I wear the apron because...


It belonged to my mom, Angelina Frazzini Miller
Mom was an amazing cook and baker
Who cooked every day for her family of 12
AND
A different menu
For the Dominican nuns convented across the street
All from our tiny kitchen on West Philadelphia on Youngstown’s south side.

Her homemade spaghetti sauce, fresh baked bread and rolls were legendary
As were her clothespin cookies
40 years later, when I run into kids from the old neighborhood, they recall hanging out at our house on Wednesday, bread day, in hopes of being invited for dinner
Clothespins are still a staple at Youngstown weddings cookie tables
But none are as good as mom’s were.

After her first stroke, in her early fifties, Mom mastered baking with only the use of one hand.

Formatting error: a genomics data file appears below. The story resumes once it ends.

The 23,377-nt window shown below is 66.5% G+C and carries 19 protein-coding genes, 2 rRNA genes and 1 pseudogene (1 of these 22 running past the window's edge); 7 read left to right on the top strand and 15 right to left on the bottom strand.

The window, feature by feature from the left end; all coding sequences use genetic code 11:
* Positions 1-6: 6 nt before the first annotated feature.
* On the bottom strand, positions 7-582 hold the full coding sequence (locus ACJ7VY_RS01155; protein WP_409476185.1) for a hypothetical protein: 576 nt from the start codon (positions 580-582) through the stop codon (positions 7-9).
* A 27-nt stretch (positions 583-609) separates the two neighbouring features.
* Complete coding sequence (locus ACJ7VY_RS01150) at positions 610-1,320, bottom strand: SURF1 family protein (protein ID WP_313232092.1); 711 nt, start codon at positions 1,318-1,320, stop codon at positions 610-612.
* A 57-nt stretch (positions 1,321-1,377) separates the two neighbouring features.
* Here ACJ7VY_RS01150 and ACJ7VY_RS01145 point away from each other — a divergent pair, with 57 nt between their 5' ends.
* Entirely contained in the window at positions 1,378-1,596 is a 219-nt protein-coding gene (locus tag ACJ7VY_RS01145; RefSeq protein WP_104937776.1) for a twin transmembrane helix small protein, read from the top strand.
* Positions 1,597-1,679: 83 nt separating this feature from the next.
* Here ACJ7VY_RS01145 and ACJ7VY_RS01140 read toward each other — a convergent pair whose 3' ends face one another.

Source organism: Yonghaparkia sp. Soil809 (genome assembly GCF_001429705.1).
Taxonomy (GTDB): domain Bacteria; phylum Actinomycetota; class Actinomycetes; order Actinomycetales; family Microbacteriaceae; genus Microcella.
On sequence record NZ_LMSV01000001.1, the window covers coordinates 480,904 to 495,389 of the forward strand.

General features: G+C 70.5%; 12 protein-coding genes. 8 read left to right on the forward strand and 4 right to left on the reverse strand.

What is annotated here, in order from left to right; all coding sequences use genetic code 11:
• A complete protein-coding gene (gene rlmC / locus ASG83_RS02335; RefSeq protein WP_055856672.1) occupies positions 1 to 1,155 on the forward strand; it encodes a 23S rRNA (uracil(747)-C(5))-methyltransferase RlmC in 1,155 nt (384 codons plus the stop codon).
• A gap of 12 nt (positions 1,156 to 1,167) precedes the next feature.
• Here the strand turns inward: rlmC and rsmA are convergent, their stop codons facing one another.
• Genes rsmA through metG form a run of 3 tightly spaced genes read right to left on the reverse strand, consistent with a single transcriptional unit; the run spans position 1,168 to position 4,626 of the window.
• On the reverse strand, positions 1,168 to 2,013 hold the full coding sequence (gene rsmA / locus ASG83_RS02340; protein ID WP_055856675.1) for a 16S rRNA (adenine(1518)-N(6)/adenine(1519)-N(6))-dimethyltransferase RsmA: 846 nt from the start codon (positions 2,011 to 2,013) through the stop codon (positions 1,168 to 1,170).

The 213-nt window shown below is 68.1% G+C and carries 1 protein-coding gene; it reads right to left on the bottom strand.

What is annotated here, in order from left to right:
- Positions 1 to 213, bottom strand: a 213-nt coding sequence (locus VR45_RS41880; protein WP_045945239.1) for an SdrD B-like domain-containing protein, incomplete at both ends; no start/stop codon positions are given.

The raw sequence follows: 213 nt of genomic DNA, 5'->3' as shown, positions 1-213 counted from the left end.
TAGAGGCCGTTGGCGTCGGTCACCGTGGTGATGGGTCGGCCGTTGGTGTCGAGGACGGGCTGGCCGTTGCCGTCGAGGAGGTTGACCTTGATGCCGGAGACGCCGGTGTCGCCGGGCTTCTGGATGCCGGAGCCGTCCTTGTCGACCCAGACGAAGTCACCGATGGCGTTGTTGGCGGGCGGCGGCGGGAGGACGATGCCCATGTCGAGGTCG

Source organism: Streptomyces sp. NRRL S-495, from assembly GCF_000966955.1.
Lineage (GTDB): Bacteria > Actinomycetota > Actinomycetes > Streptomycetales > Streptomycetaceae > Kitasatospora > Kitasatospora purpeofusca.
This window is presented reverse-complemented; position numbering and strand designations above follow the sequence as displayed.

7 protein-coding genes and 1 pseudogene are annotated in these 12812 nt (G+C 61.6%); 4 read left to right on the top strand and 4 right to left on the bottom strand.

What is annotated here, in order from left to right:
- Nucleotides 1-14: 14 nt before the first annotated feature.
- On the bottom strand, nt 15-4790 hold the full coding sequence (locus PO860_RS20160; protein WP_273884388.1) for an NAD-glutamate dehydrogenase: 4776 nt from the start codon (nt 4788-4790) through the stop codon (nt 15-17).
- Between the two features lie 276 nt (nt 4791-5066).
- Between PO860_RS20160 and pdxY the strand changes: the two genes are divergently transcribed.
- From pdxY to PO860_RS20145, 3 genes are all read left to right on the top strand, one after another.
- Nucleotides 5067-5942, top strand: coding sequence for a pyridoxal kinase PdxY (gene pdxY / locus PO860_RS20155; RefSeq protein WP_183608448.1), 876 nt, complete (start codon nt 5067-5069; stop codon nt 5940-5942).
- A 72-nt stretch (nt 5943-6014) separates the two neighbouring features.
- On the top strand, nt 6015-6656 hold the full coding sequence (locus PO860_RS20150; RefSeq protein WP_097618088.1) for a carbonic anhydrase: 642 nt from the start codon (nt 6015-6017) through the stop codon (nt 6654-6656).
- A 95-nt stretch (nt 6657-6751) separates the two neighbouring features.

Several of my Miller Sisters inherited her cooking skills… I did not
(I may not be the worst cook among the sisters, but I’m certainly not the best).
 
We all inherited one of mom’s aprons thanks to my sister Rose.
 
Every year since mom died, The Miller sisters have gathered together in her memory
Exchanging gifts on Miller Sisters weekend is one of many rituals established  
Some are silly: tie dyed underwear
Some creative: lapel pin bearing mom’s visage
Some surprising: results of our DNA ethnicity test
Some sacrilegious: so cannot be revealed here
But the honor for Best Miller Sisters Weekend Gift Ever, 
Goes to the aprons my sister Rose collected when sorting through mom’s belongings
She put aside all the well-worn white ones
Embellished each with a tiny angel (for Angelina) charm
And gave one to each of us.

I wear mine every year when I grill dinner for my sisters on our weekend
And when I represent KeepSafe Food.

Have an Apron like story? A food connection that bridges generations? Share it by sending an e-mail to: maryangela@keepsafefood.com